Globalisation and Restructuring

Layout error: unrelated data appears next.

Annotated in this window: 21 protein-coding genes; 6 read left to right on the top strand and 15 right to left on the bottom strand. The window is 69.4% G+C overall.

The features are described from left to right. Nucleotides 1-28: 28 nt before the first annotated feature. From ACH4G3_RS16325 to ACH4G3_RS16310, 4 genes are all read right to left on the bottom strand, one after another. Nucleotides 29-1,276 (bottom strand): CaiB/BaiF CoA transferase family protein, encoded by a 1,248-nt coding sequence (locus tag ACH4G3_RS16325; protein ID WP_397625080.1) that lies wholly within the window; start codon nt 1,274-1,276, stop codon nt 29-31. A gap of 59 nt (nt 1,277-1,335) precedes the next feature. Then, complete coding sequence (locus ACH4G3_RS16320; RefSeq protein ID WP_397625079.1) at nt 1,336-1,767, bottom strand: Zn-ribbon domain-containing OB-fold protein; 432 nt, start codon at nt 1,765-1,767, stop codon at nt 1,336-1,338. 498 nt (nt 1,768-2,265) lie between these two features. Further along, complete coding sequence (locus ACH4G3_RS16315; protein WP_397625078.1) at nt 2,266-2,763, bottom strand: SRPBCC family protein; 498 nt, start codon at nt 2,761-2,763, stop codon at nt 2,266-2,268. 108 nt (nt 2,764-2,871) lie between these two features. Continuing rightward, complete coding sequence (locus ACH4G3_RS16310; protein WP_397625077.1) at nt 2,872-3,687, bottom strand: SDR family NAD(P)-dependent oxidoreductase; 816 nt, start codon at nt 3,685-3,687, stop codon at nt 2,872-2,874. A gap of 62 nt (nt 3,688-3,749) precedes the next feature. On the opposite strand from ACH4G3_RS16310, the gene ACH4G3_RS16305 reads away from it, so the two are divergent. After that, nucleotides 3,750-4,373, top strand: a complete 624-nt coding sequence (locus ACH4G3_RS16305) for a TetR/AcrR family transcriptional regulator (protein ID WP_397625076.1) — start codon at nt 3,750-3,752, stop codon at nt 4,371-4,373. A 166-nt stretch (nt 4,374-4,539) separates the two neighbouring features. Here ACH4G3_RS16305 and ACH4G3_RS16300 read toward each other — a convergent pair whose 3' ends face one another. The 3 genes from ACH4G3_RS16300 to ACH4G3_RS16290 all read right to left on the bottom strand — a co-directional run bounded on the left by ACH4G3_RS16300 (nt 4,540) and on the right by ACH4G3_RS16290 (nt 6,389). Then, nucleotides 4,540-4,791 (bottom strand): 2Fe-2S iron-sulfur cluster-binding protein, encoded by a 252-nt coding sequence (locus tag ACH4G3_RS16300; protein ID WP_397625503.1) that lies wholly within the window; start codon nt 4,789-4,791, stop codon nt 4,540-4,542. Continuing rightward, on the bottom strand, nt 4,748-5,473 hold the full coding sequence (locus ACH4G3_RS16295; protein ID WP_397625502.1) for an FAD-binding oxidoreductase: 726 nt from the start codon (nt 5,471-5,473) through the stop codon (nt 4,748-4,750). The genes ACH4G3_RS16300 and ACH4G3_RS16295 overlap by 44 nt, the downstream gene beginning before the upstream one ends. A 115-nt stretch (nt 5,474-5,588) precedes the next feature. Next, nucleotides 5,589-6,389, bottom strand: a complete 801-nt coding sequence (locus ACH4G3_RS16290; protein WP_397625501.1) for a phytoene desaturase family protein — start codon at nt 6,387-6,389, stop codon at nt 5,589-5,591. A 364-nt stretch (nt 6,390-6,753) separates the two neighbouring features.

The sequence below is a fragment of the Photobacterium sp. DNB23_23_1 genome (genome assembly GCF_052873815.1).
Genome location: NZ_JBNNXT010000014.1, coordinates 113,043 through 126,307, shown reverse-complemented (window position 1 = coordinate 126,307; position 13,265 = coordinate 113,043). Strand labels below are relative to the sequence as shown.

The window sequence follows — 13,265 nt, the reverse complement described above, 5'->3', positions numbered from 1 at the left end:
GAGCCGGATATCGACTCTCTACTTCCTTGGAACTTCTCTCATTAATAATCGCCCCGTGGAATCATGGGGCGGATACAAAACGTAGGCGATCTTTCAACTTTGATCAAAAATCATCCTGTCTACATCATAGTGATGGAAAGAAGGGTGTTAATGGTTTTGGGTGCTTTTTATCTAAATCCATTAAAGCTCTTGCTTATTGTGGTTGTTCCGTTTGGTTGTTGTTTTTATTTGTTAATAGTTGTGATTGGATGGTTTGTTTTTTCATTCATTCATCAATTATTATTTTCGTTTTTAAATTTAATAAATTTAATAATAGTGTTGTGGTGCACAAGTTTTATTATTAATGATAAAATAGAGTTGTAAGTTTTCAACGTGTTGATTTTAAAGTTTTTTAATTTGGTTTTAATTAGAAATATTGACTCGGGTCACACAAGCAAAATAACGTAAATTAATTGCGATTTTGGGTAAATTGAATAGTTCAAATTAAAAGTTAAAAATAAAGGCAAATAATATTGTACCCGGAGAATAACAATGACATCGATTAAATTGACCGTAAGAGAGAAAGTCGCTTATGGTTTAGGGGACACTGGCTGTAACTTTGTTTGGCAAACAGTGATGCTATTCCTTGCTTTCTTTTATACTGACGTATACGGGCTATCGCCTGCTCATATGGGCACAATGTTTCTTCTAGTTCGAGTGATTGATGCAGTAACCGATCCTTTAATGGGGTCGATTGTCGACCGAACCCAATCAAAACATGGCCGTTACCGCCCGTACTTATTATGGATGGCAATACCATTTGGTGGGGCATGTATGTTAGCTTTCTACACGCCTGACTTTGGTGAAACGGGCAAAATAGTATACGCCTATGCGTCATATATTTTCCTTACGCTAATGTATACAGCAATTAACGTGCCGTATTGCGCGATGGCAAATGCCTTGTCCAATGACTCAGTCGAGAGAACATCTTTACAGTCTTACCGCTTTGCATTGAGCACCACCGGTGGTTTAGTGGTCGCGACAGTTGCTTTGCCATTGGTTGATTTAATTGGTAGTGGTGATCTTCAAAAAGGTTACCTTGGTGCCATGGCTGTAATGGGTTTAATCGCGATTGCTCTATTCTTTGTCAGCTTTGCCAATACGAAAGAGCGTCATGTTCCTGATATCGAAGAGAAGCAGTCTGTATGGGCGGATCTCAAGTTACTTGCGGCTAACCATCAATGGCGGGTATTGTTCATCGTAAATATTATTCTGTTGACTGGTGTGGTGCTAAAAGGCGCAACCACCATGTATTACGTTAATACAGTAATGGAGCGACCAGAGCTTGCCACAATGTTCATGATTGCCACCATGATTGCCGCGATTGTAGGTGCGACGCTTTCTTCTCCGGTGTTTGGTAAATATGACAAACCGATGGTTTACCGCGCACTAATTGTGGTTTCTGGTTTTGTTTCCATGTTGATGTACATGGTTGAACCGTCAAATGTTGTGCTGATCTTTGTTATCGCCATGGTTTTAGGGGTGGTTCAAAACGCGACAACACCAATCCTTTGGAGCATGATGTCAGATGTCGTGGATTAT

In this week, you will appreciate the pressures and opportunities posed by globalization on the local level. Globalization is conceived as a phenomenon in two tiers. At one level, infinite flows of information, culture, trade, financial flows, and migrants seem to move in all directions around the planet. At another level, globalization is a much more identifiable phenomenon that occurs within closed networks of cities and regions, in which specific actors exchange goods, services, investments and knowledge. As a result, some regions are included and others are excluded. Video 1 addresses the first tier of globalization and defines it as the combination of four flows: trade, financial flows, migration of workers, and their integration in global value chains. This video is prepared by ISS Professor Irene van Staveren, and is part of the MOOC on Pluralistic Economics. You will get a feel of that MOOC too, which we recommend for those that want to deepen their knowledge on economics. Video 2 explores the second level of globalization and maps global networks of cities and regions. It discusses how being included or excluded in these networks affects local economic development. We called this video The Ties that Bind Us. It is offered by South African IHS Professor Ronald Wall.

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